U.S. marshals arrested two boys, ages 17 and 16, in Jackson, Mississippi, on September 16 on charges related to August shootings in the nearby city of Canton. Footage of the arrest shows one officer leading a shirtless, handcuffed boy past another officer, who reaches out and hits the boy across the face, making a loud noise on impact and leaving him bleeding from his mouth or nose. According to a lawyer representing one of the teens and his mother, both boys have said that officers physically assaulted them while they were handcuffed, including by whipping them with a green extension cord, outside the camera’s view. The FBI and the Justice Department are investigating the arrest.
The officers are part of the U.S. Marshals Service Gulf Coast Regional Fugitive Task Force, a federally funded unit that shot and killed a 20-year-old man in Memphis, Tennessee, while serving a warrant for a Mississippi shooting in 2019. Established in 2006, the task force operates in Alabama and Mississippi and deputizes state and local officers as marshals, offering them expanded powers to target people wanted for violent crimes. Their conferred status provides them with privileges including the ability to work across jurisdictions and make arrests without warrants. The marshals do not wear body cameras.
The September arrest was instead captured on a Ring doorbell camera. The day after, Jackson’s local CBS affiliate WJTV reported on a segment of the footage in which an officer hits and yells at one boy, and the boy calls into the security camera for his mother, who was out of town at the time. The Intercept obtained more of the footage, which shows officers further berating both boys, as well as a middle-aged woman, then taking what appears to be the green extension cord with them from the scene. According to the mother of one of the boys, at least one major national network had the full video footage but has not pursued a story.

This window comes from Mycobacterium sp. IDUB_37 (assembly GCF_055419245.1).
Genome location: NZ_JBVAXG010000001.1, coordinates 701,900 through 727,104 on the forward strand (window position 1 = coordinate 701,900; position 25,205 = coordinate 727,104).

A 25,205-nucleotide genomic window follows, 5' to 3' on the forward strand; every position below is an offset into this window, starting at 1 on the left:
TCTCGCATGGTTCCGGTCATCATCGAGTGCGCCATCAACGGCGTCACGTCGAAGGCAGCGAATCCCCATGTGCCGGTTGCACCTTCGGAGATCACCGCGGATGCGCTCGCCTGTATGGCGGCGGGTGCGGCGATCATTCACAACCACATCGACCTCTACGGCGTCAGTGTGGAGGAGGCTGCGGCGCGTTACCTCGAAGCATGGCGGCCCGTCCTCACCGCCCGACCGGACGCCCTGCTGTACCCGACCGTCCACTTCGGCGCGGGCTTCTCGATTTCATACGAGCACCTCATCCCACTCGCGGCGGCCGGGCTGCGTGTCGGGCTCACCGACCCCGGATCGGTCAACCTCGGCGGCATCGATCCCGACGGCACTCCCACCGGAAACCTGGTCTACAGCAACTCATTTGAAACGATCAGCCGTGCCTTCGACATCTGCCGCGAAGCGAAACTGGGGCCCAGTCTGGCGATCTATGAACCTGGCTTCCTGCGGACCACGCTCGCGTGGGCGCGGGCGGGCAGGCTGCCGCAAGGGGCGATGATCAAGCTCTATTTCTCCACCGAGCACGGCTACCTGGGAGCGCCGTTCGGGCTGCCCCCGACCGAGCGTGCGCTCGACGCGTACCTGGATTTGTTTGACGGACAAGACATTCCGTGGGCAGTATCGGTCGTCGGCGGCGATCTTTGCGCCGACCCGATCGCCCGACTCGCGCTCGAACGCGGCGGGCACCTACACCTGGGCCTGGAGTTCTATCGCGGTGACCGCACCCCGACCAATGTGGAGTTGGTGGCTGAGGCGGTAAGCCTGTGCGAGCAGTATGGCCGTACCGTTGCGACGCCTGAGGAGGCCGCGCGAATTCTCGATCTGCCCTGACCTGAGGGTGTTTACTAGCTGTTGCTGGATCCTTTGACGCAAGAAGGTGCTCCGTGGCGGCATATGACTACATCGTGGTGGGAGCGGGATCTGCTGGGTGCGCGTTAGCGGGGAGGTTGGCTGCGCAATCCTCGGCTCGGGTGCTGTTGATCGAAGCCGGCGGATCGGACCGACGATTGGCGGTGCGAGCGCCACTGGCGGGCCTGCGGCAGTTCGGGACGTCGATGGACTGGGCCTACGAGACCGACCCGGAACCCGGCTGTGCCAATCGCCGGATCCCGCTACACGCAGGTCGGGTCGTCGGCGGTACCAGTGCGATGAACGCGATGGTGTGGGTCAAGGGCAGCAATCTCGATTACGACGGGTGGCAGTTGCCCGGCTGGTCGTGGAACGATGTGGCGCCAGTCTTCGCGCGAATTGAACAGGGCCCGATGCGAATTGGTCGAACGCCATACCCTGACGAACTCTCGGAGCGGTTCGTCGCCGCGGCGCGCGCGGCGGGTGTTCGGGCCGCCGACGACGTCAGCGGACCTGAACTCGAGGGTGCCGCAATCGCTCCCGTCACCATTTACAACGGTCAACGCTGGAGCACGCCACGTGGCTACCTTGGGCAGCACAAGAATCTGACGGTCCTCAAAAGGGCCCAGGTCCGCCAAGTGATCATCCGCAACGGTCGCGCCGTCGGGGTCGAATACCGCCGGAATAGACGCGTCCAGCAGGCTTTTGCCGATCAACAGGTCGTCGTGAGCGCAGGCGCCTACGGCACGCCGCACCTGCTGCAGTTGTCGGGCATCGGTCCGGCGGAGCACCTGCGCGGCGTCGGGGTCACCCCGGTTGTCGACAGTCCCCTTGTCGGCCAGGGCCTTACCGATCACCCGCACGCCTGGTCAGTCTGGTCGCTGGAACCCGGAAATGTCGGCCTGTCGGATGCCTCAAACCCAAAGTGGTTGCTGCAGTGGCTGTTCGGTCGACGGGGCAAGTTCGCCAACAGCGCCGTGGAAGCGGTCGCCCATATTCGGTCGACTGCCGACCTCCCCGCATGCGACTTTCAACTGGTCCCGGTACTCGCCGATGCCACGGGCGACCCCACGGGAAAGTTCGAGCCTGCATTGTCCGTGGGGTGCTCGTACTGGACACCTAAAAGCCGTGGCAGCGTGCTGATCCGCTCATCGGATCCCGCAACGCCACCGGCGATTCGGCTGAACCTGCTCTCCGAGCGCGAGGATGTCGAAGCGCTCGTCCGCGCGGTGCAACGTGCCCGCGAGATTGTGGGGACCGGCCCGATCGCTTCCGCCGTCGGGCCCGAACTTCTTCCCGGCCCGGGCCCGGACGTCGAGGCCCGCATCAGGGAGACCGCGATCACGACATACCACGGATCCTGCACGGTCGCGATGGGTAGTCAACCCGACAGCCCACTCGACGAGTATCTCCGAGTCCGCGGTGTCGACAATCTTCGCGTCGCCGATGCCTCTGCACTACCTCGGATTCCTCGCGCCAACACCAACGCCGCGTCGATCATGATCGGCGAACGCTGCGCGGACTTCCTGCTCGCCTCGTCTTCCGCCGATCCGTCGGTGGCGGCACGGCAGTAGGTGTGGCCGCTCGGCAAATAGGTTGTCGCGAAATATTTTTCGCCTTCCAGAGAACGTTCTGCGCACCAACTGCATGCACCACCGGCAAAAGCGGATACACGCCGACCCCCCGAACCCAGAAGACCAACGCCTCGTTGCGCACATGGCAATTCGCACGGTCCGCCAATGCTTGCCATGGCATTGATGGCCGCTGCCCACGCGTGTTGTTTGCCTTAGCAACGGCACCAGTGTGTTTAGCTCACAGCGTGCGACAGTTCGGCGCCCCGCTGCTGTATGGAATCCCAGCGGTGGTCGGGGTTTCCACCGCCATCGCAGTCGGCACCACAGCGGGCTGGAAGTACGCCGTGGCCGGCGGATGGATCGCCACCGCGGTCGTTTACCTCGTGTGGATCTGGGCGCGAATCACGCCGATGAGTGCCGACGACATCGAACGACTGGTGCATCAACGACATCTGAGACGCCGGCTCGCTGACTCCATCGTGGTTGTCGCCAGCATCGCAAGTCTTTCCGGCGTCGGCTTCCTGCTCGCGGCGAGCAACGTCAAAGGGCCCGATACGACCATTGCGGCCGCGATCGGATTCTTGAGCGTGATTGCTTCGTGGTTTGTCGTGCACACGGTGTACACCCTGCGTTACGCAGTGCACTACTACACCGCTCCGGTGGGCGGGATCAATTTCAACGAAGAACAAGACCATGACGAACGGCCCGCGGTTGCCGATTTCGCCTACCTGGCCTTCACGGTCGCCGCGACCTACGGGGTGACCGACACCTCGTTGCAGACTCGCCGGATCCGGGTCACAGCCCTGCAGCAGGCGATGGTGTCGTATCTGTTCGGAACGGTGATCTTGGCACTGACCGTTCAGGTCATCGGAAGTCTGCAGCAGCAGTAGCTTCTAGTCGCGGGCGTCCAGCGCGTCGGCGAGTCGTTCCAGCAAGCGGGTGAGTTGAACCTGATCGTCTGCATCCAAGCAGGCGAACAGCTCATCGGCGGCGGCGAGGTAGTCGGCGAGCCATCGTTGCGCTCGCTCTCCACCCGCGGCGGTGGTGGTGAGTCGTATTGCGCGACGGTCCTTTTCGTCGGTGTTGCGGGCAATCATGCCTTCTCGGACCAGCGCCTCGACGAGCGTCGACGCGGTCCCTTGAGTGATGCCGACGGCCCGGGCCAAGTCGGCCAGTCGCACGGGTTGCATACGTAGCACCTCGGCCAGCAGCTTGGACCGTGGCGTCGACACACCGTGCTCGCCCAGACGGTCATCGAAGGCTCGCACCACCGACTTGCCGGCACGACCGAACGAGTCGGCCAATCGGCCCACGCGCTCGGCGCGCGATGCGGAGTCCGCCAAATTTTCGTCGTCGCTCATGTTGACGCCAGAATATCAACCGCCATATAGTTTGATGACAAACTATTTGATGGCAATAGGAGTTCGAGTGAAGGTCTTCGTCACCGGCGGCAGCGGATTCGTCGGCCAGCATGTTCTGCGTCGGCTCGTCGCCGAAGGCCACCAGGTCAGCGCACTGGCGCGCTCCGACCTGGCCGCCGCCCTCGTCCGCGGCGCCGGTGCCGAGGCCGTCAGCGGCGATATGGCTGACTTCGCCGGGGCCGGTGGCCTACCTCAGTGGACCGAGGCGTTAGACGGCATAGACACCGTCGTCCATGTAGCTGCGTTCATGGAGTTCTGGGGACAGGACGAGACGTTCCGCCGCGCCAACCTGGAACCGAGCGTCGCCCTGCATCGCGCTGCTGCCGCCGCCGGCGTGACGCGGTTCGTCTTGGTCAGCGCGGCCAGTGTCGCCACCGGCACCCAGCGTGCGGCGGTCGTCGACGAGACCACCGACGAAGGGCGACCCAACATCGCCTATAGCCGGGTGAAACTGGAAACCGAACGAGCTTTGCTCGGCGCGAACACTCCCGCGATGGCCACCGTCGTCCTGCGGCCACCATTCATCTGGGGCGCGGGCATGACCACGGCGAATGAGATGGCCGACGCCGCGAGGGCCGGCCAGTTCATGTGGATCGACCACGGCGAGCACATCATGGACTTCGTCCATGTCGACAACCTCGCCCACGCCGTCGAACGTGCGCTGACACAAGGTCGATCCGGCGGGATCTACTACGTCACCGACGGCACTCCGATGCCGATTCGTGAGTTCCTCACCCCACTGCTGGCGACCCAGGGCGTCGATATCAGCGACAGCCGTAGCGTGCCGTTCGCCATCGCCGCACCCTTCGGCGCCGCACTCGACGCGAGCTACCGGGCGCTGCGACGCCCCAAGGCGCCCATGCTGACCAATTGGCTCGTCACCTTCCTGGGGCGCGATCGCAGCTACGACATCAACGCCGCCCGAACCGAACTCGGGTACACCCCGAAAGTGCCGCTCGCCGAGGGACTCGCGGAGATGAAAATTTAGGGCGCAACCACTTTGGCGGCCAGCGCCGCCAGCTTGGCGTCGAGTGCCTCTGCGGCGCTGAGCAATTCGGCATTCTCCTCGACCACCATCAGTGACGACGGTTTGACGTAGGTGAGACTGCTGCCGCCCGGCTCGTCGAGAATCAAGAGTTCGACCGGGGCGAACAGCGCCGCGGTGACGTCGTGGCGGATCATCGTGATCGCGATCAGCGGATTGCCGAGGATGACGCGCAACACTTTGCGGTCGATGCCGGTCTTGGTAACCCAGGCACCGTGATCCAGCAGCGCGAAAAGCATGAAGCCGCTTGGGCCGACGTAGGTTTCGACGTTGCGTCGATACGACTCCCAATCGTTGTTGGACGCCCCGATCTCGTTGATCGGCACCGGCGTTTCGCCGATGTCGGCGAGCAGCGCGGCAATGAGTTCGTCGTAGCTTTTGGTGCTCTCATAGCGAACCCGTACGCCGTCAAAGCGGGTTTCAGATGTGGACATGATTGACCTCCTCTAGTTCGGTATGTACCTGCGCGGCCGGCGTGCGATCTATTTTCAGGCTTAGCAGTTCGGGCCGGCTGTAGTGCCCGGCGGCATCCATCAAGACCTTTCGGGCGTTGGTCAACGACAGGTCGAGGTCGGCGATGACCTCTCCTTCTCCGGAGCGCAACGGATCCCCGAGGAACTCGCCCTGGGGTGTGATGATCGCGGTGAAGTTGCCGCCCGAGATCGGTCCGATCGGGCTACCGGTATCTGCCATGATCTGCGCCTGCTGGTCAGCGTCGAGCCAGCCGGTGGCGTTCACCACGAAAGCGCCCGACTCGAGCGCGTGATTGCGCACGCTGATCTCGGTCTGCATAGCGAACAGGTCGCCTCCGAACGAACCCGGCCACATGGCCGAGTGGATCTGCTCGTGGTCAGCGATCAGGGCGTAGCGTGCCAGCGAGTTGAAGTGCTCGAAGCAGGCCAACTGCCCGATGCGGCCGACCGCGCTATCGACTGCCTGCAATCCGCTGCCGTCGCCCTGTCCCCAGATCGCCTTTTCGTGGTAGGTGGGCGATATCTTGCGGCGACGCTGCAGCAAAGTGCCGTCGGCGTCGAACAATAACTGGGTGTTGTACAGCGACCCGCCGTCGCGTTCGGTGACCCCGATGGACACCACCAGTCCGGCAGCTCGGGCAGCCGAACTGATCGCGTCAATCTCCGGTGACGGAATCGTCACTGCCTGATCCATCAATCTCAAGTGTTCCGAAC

The woman in the video, who was housesitting at the time of the arrest, said officers hit her in the head and pointed guns at her before shoving her to the ground in handcuffs and verbally berating her. She is the godsister of Cawanda Harris, the mother of one of the teens, and asked not to be named by the press. Both women say that the officers never produced an arrest warrant for the boys.
“The U.S. Marshals Service is aware of an incident that occurred involving members of our multi-agency Gulf Coast Regional Task Force (GCRTF) in Mississippi,” Justice Department Office of Public Affairs spokesperson Aryele Bradford said in a statement to The Intercept. “The U.S. Marshals Service takes any allegation of misconduct by our personnel or task force partners seriously and we are currently gathering information regarding the incident. The Department of Justice’s Civil Rights Division, United States Attorney Office and the FBI have opened an investigation, and if the investigation reveals prosecutable violations of any federal criminal statutes, the Department will take appropriate action.”
Lawrence Blackmon, the attorney for Harris and her son, said he believed that a warrant existed but that officers acted improperly by not producing it at the time of the arrest. Blackmon and national civil rights attorney Ben Crump are representing the Harrises. “The issue here is not the validity of the warrant, it’s the way the warrant was carried out,” Blackmon told The Intercept.
Mainstream national media have so far demonstrated little interest in the case, potentially because of the severity of the allegations and charges against the boys. The Canton shootings in August — for which both boys have been charged, along with a 17-year-old who is the brother of one of the boys, and another 24-year-old man — resulted in the deaths of two people, including a 6-year-old boy, and injured another man. The boys are presumed innocent until proven guilty, but law enforcement agencies and media, including local outlets that covered the arrest, aren’t framing them as such. Despite the fact that the boys are minors, numerous local outlets printed stories with their full names, and some included their mug shots. WLBT reported the boys’ names as suspects in the August shooting, prior to their arrests. The treatment fits into a dangerous pattern in which the media portrays young Black boys as menacing adults, an approach that has shaped the coverage of arrests and high-profile police killings of Black men for decades.
The footage goes on to show the officers take Harris’s godsister to the ground and handcuff her while she is lying on her stomach. Officers ask her to identify one of the boys, who is handcuffed nearby, while she tries to explain that she is housesitting. One officer slaps her on the back of her shoulder while she is facedown on the ground. Another officer tells her that they are both “going to jail.” A third officer repeatedly tells her to shut up. “I think you’re making me dumber,” he says. “Shut the fuck up, god damn.”